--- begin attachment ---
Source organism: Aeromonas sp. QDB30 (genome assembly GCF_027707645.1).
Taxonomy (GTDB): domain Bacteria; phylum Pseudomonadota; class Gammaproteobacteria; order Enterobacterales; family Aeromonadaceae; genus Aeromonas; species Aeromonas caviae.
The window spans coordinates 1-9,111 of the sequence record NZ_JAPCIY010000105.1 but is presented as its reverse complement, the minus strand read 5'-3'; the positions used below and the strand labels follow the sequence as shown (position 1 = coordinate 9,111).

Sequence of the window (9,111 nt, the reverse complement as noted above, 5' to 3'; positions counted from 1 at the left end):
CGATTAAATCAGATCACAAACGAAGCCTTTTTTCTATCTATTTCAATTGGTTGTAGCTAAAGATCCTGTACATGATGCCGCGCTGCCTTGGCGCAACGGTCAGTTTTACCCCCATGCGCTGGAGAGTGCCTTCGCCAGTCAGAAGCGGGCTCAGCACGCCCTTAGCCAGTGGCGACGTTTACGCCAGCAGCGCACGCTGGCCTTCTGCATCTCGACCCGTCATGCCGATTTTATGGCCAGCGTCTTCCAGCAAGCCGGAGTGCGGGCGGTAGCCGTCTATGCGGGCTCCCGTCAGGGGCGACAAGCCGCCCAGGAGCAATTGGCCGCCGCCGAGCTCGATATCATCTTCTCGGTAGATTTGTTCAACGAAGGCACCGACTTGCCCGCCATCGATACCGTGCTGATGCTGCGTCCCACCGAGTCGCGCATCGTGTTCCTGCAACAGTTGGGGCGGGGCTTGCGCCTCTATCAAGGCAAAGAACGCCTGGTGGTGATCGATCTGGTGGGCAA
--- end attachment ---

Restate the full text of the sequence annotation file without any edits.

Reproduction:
Source organism: Aeromonas sp. QDB30 (genome assembly GCF_027707645.1).
Taxonomy (GTDB): domain Bacteria; phylum Pseudomonadota; class Gammaproteobacteria; order Enterobacterales; family Aeromonadaceae; genus Aeromonas; species Aeromonas caviae.
The window spans coordinates 1-9,111 of the sequence record NZ_JAPCIY010000105.1 but is presented as its reverse complement, the minus strand read 5'-3'; the positions used below and the strand labels follow the sequence as shown (position 1 = coordinate 9,111).

Sequence of the window (9,111 nt, the reverse complement as noted above, 5' to 3'; positions counted from 1 at the left end):
CGATTAAATCAGATCACAAACGAAGCCTTTTTTCTATCTATTTCAATTGGTTGTAGCTAAAGATCCTGTACATGATGCCGCGCTGCCTTGGCGCAACGGTCAGTTTTACCCCCATGCGCTGGAGAGTGCCTTCGCCAGTCAGAAGCGGGCTCAGCACGCCCTTAGCCAGTGGCGACGTTTACGCCAGCAGCGCACGCTGGCCTTCTGCATCTCGACCCGTCATGCCGATTTTATGGCCAGCGTCTTCCAGCAAGCCGGAGTGCGGGCGGTAGCCGTCTATGCGGGCTCCCGTCAGGGGCGACAAGCCGCCCAGGAGCAATTGGCCGCCGCCGAGCTCGATATCATCTTCTCGGTAGATTTGTTCAACGAAGGCACCGACTTGCCCGCCATCGATACCGTGCTGATGCTGCGTCCCACCGAGTCGCGCATCGTGTTCCTGCAACAGTTGGGGCGGGGCTTGCGCCTCTATCAAGGCAAAGAACGCCTGGTGGTGATCGATCTGGTGGGCAA